Food safety in New Zealand

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The dairy industry in New Zealand is a major sector of the economy. A "clean green" image cultivated by various sources gives foreign markets the perception of a high degree of food safety for New Zealand produce.

Food safety in New Zealand is a concern by the general public and the Government takes measure to regulated it. The estimated cost to the country in 2009 of the six foodborne illnesses campylobacteriosis, salmonellosis, norovirus, yersiniosis, STEC and listeriosis is NZ$161 million.[1]

The Government launched an annual Foodsafe Week in 2007 to highlight food safety issues.[2]

Policy[edit]

The Food Act 1981 is the primary legislation for governing food safety in New Zealand and is administered by the Ministry for Primary Industries, an amalgamation of the Ministry of Agriculture and Forestry, the Ministry of Fisheries, and the New Zealand Food Safety Authority (now all defunct).

Food Bill 160–2, drafted as a replacement for the Food Act, was introduced on 26 May 2010 to make some fundamental changes to New Zealand's domestic food regulatory regime. Primarily designed to drive an export led economic recovery for New Zealand, because the domestic food regulatory regime is the platform for exports.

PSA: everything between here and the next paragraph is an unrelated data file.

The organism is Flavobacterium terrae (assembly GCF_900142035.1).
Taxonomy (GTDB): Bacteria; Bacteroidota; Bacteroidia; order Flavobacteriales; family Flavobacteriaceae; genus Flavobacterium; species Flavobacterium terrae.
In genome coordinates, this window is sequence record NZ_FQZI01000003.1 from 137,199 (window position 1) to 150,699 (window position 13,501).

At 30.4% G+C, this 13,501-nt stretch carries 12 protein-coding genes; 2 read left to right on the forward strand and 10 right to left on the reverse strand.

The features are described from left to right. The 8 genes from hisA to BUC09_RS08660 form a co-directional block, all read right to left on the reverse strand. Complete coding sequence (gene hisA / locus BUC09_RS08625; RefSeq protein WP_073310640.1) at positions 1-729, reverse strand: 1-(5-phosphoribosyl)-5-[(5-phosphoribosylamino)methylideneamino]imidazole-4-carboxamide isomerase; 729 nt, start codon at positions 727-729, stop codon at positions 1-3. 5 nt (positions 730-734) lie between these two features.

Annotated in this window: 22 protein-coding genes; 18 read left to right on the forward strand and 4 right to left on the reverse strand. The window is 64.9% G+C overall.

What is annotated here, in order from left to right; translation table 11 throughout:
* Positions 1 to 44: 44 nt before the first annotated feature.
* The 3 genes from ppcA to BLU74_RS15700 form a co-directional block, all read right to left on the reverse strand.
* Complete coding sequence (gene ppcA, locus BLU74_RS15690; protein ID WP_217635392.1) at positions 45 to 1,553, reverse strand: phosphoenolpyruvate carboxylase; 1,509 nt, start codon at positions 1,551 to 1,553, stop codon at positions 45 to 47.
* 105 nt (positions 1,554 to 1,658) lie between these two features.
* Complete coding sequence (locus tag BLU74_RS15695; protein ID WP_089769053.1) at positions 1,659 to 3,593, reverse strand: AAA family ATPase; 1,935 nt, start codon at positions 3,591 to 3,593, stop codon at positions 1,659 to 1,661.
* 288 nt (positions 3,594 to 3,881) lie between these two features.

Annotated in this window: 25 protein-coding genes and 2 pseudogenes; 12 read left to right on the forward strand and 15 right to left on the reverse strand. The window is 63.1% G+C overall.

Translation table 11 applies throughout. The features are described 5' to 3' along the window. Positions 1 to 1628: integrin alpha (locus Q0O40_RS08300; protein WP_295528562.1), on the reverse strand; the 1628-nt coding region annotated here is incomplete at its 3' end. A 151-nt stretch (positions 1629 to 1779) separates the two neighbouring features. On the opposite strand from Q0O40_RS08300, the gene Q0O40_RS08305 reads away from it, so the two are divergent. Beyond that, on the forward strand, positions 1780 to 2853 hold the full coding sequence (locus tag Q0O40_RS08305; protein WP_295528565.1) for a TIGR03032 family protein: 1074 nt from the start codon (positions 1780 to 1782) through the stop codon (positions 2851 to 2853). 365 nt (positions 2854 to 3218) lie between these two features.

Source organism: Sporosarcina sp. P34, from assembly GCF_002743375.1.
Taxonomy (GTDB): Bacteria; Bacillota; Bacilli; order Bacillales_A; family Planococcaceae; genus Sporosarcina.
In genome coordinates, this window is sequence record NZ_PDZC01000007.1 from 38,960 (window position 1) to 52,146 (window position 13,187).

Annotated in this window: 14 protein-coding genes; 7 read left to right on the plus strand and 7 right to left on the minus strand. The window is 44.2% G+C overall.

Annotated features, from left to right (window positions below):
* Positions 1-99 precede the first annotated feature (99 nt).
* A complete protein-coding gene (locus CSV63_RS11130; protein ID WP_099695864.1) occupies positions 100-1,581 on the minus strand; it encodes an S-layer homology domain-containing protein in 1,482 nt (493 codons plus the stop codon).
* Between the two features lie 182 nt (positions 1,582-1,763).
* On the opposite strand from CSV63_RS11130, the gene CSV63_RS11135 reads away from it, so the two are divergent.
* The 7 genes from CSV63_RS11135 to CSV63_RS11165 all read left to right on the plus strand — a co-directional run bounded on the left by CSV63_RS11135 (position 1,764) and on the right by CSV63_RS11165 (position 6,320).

The Food Standards Australia New Zealand develops food standards after consulting with other government agencies and stakeholders.

The Minister of Food Safety is Nikki Kaye.

Incidents[edit]

Major food safety incidents are rare but New Zealand was implicated in the 2008 Chinese milk scandal. Fonterra, New Zealand's largest dairy company, had a 43% stake in one of the affected companies. In another recent incident Fonterra found traces of DCD (2-Cyanoguanidine) in milk supplies. The levels were very low and attempts were made to prevent the test results from being reported in the media.[3]

Genetic engineering[edit]

The safety of genetically modified foods and ingredients has often been questioned, particularly since the wide-scale discussion and protests in the early 2000s.

Pesticide residue[edit]

Pesticide residues are generally low and are thought to pose no detectable threat to health.[4] The Soil & Health Association of New Zealand and the Pesticide Action Network Aotearoa New Zealand claim that the 2010 results for pesticide residue are the worst ever.[5]

See also[edit]

References[edit]

  1. ^ Gadiel, David (November 2010). The economic cost of foodborne disease in New Zealand (Report). Applied Economics Pty Ltd for the New Zealand Food Safety. http://www.foodsafety.govt.nz/elibrary/industry/economic-cost-foodborne-disease/foodborne-disease.pdf. Retrieved 13 April 2013.
  2. ^ "Food Safety Minister Lianne Dalziel launches Foodsafe Week". 12 November 2007. Retrieved 12 April 2013. 
  3. ^ Watkins, Tracy (14 April 2013). "Secrecy Over DCD In Milk Scare Revealed". Sunday Star-Times. Retrieved 13 April 2013. 
  4. ^ Taylor, Rowan; New Zealand (1997). The State of New Zealand's Environment 1997. Wellington, N.Z: Ministry for the Environment. ISBN 0-478-09000-5. 
  5. ^ "Pesticide Residues in Food – Worst Ever". Soil & Health Association of New Zealand Inc. 28 June 2010. Retrieved 29 July 2010. 

External links[edit]